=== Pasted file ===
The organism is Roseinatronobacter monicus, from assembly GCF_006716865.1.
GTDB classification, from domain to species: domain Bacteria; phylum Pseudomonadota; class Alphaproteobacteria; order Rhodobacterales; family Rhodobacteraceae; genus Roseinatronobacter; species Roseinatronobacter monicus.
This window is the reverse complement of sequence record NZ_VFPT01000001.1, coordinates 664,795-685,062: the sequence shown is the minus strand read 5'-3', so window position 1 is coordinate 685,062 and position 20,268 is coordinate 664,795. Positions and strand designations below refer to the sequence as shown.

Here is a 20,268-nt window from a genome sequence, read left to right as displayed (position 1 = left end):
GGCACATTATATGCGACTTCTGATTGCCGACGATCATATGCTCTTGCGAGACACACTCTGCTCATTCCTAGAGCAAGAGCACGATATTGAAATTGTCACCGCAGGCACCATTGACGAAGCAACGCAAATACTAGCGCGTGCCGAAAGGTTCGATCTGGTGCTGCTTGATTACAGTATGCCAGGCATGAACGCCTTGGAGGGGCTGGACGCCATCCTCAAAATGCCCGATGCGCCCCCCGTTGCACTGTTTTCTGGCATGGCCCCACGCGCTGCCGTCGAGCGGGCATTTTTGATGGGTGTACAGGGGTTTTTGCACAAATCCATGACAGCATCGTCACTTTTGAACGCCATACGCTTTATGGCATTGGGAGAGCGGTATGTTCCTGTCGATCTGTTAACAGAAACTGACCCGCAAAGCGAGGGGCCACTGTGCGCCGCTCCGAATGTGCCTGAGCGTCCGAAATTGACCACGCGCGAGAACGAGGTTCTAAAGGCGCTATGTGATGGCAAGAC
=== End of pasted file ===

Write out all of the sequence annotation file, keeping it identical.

The organism is Roseinatronobacter monicus, from assembly GCF_006716865.1.
GTDB classification, from domain to species: domain Bacteria; phylum Pseudomonadota; class Alphaproteobacteria; order Rhodobacterales; family Rhodobacteraceae; genus Roseinatronobacter; species Roseinatronobacter monicus.
This window is the reverse complement of sequence record NZ_VFPT01000001.1, coordinates 664,795-685,062: the sequence shown is the minus strand read 5'-3', so window position 1 is coordinate 685,062 and position 20,268 is coordinate 664,795. Positions and strand designations below refer to the sequence as shown.

Here is a 20,268-nt window from a genome sequence, read left to right as displayed (position 1 = left end):
GGCACATTATATGCGACTTCTGATTGCCGACGATCATATGCTCTTGCGAGACACACTCTGCTCATTCCTAGAGCAAGAGCACGATATTGAAATTGTCACCGCAGGCACCATTGACGAAGCAACGCAAATACTAGCGCGTGCCGAAAGGTTCGATCTGGTGCTGCTTGATTACAGTATGCCAGGCATGAACGCCTTGGAGGGGCTGGACGCCATCCTCAAAATGCCCGATGCGCCCCCCGTTGCACTGTTTTCTGGCATGGCCCCACGCGCTGCCGTCGAGCGGGCATTTTTGATGGGTGTACAGGGGTTTTTGCACAAATCCATGACAGCATCGTCACTTTTGAACGCCATACGCTTTATGGCATTGGGAGAGCGGTATGTTCCTGTCGATCTGTTAACAGAAACTGACCCGCAAAGCGAGGGGCCACTGTGCGCCGCTCCGAATGTGCCTGAGCGTCCGAAATTGACCACGCGCGAGAACGAGGTTCTAAAGGCGCTATGTGATGGCAAGAC